The rhythm of each day revolves around an early morning and late afternoon excursion at a different island to hike, swim, snorkel or occasionally kayak. Highlights might include a walk through a fern-draped lava tube or the chance to watch a male frigate bird balloon out his chest like a giant red tomato to attract a female. They could be as simple as watching the pattern of green sea turtle prints in the sand, or as dramatic as watching an orphan sea lion pup rejected by another pup’s nursing mother. The snorkeling, whether deep sea or off the beach, is thrilling, especially when your companions are white-tipped reef sharks. We loved watching Harry, our technical dive-master, free dive so deep he was often mistaken for another sea creature. And snorkeling along ledges lined with chartreuse and coral and orange sea horses, anemones and mollusks was akin to browsing the most exquisite underwater jewelry display.
The return to the boat after a full morning or afternoon excursion is always met with a welcome tray of drinks and snacks. Compact cabins serve for sleeping and dressing; the sundeck and teak lounge and bar are the main gathering places onboard. Meals are plentiful, with multiple choices of healthful cuisine, always devoured by passengers who work up an appetite after each outing. Local dishes like ceviche and platanos are perennial favorites. The sundeck is the preferred place to gather, at night to stargaze and at sunset, to enjoy a cocktail and trade stories of the wonders seen that day. Multiple copies of “The Beak of the Finch: A Story of Evolution in our Time,” “The Voyage of the Beagle: Charles Darwin’s Journal of Researches,” and other books that help explain the mysteries encountered in these islands are read and discussed on deck, on hikes and over dinner. Sightings of dolphins or pilot whales generate further excitement, as the boat travels on to its next island destination. One young veterinarian on the cruise said, “it seems like we went to “eco-college” for two weeks. What a vast amount of experience and learning took place, sometimes without even realizing it!”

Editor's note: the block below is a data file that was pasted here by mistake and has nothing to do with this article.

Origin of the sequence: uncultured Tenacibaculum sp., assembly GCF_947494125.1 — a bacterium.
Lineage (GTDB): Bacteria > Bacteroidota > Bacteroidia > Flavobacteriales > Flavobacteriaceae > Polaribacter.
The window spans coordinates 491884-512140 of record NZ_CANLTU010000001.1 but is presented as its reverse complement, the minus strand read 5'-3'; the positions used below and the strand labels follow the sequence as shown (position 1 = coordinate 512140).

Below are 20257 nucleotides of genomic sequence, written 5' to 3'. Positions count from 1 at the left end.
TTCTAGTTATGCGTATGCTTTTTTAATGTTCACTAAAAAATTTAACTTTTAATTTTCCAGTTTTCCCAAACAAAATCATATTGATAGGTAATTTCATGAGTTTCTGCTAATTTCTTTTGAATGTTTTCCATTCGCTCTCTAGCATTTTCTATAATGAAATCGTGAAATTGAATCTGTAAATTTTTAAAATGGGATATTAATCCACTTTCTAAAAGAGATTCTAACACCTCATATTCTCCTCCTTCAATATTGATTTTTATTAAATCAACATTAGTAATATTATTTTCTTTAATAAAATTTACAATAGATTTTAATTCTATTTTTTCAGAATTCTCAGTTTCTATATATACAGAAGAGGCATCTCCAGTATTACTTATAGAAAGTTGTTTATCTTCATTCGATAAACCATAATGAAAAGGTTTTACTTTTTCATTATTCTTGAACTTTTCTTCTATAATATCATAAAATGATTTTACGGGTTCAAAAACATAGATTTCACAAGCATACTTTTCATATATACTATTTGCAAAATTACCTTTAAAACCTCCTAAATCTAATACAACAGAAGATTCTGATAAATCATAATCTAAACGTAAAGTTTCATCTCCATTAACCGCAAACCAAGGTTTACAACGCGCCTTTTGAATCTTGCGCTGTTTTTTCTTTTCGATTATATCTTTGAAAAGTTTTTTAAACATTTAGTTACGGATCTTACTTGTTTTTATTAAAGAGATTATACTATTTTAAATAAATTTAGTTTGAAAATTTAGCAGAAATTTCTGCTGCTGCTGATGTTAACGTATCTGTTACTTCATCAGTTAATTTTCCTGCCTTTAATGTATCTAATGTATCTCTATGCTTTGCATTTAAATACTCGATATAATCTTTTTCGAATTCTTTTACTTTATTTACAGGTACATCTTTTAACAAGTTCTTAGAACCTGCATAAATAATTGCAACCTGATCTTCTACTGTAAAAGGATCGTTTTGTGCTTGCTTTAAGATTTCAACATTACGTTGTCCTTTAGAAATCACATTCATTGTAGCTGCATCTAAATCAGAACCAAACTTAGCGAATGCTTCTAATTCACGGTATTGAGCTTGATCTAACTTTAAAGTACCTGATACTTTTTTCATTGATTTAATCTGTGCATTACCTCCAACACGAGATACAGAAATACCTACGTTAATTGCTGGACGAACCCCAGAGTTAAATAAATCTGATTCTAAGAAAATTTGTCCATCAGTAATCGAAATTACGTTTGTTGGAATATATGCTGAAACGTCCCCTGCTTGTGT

IF YOU GO
Contact: Ecoventura at www.ecoventura.com or through their Worldwide Sales and Reservation office in Miami, FL. The 2019 rates for the 8-day/7-night cruise start at $4,700 per person, based on double occupancy. (Book early as many departure dates are sold out.)
Galapagos Network: 800-633-7972; firstname.lastname@example.org A recognized leader in sustainable tourism in the Galapagos Islands, Ecoventura was named the #2 Top Small-Ship Ocean Cruise Line in Travel + Leisure 2017 World’s Best Awards!
For more Barge and Cruise options see our Barge&Cruise page.